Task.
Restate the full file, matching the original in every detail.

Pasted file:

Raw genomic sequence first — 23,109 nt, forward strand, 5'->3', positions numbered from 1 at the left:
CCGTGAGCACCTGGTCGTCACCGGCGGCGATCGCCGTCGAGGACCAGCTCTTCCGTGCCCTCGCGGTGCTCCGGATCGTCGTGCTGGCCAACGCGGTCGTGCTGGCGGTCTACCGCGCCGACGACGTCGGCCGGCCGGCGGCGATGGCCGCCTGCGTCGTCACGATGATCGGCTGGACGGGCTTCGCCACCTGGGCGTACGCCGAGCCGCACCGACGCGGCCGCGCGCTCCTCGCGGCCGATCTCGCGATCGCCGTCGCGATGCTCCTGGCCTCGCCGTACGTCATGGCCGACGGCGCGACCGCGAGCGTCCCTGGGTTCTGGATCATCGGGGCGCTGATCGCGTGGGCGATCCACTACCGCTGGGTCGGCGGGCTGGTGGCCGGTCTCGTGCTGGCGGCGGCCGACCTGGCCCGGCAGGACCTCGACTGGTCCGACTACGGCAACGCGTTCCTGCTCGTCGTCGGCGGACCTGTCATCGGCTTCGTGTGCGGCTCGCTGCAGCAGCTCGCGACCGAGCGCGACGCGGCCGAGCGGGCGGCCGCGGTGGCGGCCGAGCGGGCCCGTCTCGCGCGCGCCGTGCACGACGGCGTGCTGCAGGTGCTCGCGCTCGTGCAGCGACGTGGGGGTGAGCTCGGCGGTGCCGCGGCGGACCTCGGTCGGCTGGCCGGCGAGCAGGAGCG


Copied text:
Raw genomic sequence first — 23,109 nt, forward strand, 5'->3', positions numbered from 1 at the left:
CCGTGAGCACCTGGTCGTCACCGGCGGCGATCGCCGTCGAGGACCAGCTCTTCCGTGCCCTCGCGGTGCTCCGGATCGTCGTGCTGGCCAACGCGGTCGTGCTGGCGGTCTACCGCGCCGACGACGTCGGCCGGCCGGCGGCGATGGCCGCCTGCGTCGTCACGATGATCGGCTGGACGGGCTTCGCCACCTGGGCGTACGCCGAGCCGCACCGACGCGGCCGCGCGCTCCTCGCGGCCGATCTCGCGATCGCCGTCGCGATGCTCCTGGCCTCGCCGTACGTCATGGCCGACGGCGCGACCGCGAGCGTCCCTGGGTTCTGGATCATCGGGGCGCTGATCGCGTGGGCGATCCACTACCGCTGGGTCGGCGGGCTGGTGGCCGGTCTCGTGCTGGCGGCGGCCGACCTGGCCCGGCAGGACCTCGACTGGTCCGACTACGGCAACGCGTTCCTGCTCGTCGTCGGCGGACCTGTCATCGGCTTCGTGTGCGGCTCGCTGCAGCAGCTCGCGACCGAGCGCGACGCGGCCGAGCGGGCGGCCGCGGTGGCGGCCGAGCGGGCCCGTCTCGCGCGCGCCGTGCACGACGGCGTGCTGCAGGTGCTCGCGCTCGTGCAGCGACGTGGGGGTGAGCTCGGCGGTGCCGCGGCGGACCTCGGTCGGCTGGCCGGCGAGCAGGAGCG